The coruro (Spalacopus cyanus) is a species of rodent in the family Octodontidae. It is monotypic within the genus Spalacopus. The species is endemic to central Chile, where it has been found in a wide variety of habitats, from coastal to montane. It is fossorial and lives in colonies.
Coruros are robust rodents with large heads, short necks and stocky bodies. The fur is short and dark brown, turning blackish on the feet. Their eyes and ears are small and their tails are short and smooth. They are strongly modified for life underground. They have large incisors that curve forward and which are used to loosen soil and gnaw through roots, strong forelimbs for digging and powerful hind limbs for moving soil and kicking it out of the entrance to the burrow.
Distribution and habitat
Coruros occur along the coast from Alicahue (32°19'S) to Los Cipreses (34°01'S), and in the Andes up to 3500 m altitude from Alicahue (32°19'S) to Los Cipreses (34°01'S). It inhabits a range of habitats including alpine grasslands in the mountains, acacia savannah in the Chilean Central Valley, semi-stabilized sand dunes and coastal grassland.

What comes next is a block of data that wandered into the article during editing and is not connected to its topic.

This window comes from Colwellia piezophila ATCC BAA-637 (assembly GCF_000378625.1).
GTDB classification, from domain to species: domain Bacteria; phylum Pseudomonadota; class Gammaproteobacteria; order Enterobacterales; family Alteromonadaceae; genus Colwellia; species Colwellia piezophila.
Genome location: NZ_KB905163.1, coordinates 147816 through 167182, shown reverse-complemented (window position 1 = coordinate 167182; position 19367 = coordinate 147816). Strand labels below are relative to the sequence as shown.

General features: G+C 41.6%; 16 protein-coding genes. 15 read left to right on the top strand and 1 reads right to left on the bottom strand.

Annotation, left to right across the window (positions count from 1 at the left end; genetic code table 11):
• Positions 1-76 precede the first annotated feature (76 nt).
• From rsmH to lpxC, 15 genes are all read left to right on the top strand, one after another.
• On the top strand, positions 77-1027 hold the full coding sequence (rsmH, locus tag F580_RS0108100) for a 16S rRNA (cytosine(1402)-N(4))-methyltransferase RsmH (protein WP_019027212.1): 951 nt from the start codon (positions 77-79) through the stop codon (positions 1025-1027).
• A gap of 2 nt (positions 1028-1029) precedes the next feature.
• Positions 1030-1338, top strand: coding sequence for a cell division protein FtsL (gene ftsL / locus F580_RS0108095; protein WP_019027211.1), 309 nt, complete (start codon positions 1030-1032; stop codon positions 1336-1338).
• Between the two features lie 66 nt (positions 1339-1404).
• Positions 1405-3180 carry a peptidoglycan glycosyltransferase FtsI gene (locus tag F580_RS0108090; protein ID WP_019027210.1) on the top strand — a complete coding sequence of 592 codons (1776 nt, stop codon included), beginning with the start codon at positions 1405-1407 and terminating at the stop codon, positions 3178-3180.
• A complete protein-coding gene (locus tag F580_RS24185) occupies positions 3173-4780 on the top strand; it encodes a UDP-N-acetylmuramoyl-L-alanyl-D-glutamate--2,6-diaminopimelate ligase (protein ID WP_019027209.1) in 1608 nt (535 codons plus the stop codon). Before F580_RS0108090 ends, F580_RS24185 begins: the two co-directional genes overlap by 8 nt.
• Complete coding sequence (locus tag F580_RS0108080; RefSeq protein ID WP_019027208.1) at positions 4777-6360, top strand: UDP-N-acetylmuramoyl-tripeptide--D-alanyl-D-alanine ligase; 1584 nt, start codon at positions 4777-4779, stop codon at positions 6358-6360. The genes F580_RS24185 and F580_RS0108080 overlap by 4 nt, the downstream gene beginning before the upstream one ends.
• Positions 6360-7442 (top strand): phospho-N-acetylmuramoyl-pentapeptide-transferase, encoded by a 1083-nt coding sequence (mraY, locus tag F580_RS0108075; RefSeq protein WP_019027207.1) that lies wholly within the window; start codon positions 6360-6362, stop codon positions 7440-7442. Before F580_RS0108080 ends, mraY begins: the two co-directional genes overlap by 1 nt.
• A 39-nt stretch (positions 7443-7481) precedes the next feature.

Coruros are colonial rodents, a number of individuals occupying a single burrow system. They are also unusual amongst rodents in that they are nomadic; when their food is becoming exhausted in one locality, they move as a group to another locality and create a new burrow. It is a vocal species, emitting a range of distinctive calls.
Coruros feed entirely underground on grasses, herbs, roots and bulbs of geophytes such as Leucocoryne ixioides (which forms the bulk of its diet), Dioscorea longipes, or species of Libertia, Sisyrinchium or Alophia.
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